Government subsidies for airlines not likely, says US Airways CEO

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This story is sourced from Flight International
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US regulators are not likely to support subsidizing the embattled US airline industry as it struggles to counter skyrocketing fuel costs, US Airways chairman and CEO Doug Parker predicted today.

“I don’t think that’s where Congress is going to go,” said Parker in response to a multitude of questions from outspoken shareholder Evelyn Davis during the carrier’s annual shareholders meeting. “What we really need is a better energy policy that allows us not to be so dependent on foreign oil,” says Parker.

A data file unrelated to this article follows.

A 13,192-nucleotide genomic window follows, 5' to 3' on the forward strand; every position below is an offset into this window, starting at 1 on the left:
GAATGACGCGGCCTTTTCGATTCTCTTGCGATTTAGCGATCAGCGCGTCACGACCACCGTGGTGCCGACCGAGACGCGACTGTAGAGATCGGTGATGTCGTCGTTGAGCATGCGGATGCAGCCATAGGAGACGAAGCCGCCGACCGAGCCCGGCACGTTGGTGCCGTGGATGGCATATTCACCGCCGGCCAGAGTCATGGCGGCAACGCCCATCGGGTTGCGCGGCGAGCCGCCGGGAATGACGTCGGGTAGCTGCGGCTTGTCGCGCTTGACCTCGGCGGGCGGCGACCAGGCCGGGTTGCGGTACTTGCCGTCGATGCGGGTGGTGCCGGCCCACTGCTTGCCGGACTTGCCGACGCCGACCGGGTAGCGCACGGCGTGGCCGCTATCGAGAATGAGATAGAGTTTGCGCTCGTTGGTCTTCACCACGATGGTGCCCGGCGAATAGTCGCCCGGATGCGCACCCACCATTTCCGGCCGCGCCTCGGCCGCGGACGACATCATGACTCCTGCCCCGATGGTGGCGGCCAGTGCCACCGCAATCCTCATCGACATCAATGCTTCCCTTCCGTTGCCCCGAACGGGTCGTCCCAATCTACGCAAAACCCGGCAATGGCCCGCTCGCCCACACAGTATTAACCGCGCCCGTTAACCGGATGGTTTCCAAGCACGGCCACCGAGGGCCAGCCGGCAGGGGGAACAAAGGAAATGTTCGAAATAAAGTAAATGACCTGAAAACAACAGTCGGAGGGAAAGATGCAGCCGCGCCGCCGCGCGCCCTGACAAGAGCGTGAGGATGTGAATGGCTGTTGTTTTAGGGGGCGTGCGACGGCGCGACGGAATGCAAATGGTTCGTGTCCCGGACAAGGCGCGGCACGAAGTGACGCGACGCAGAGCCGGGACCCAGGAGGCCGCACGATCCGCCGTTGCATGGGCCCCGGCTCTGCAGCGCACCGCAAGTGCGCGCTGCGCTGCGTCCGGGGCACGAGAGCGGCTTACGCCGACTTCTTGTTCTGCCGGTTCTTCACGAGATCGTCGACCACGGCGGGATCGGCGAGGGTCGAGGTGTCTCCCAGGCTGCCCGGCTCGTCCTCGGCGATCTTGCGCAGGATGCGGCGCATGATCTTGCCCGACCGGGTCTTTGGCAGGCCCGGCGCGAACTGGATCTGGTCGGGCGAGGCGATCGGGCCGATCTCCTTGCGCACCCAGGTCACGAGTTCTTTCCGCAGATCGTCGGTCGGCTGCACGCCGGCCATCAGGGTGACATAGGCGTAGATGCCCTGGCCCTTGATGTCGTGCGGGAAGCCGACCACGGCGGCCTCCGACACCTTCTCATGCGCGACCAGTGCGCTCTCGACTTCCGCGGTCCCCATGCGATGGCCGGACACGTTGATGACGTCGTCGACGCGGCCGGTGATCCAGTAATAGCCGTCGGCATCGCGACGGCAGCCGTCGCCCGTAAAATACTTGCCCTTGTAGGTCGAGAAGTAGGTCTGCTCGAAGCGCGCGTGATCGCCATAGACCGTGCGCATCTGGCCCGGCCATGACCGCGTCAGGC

In the aftermath of the 11 September 2001 terrorist attacks, government loan guarantees were provided to near-bankrupt or bankrupt carriers through the Air Transportation Stabilization Board (ATSB). Both America West Airlines and US Airways benefited from ATSB loan guarantees in 2002 and 2003, respectively. The two carriers merged in 2005.

 

Parker’s comments mirror those of US airline lobbying group, the Air Transport Association, which says it is working to secure “a balanced and comprehensive US energy policy that increases US energy independence and results in more predictable and stable energy supply and costs”.

According to ATA figures, US airlines are projected to spend $61 billion on fuel this year, $20 billion more than in 2007. US Airways alone expects its expenses to increase by $2 billion in 2008, which is “a rather large hole to dig out of”, says Parker.
He notes, however, that while the current crisis is “impacting everyone”, US Airways is “relatively well positioned” with a “good bit of cash on the balance sheet”.

Source: Air Transport Intelligence news